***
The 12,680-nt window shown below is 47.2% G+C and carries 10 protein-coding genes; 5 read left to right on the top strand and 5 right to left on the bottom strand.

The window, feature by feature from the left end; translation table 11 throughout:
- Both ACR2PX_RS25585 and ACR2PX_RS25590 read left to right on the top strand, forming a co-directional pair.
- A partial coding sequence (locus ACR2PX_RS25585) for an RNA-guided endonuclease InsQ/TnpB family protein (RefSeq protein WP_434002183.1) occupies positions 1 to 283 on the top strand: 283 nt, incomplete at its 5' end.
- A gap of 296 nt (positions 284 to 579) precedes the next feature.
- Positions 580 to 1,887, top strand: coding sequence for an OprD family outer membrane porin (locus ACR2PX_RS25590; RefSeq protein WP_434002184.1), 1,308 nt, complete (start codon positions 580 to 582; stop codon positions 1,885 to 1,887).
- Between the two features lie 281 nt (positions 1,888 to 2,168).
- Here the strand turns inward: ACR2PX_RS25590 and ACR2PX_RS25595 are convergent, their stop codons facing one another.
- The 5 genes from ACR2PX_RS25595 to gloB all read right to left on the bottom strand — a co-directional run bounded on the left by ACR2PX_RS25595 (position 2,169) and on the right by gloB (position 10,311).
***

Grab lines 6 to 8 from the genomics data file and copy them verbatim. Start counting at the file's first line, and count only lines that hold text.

- Positions 580 to 1,887, top strand: coding sequence for an OprD family outer membrane porin (locus ACR2PX_RS25590; RefSeq protein WP_434002184.1), 1,308 nt, complete (start codon positions 580 to 582; stop codon positions 1,885 to 1,887).
- Between the two features lie 281 nt (positions 1,888 to 2,168).
- Here the strand turns inward: ACR2PX_RS25590 and ACR2PX_RS25595 are convergent, their stop codons facing one another.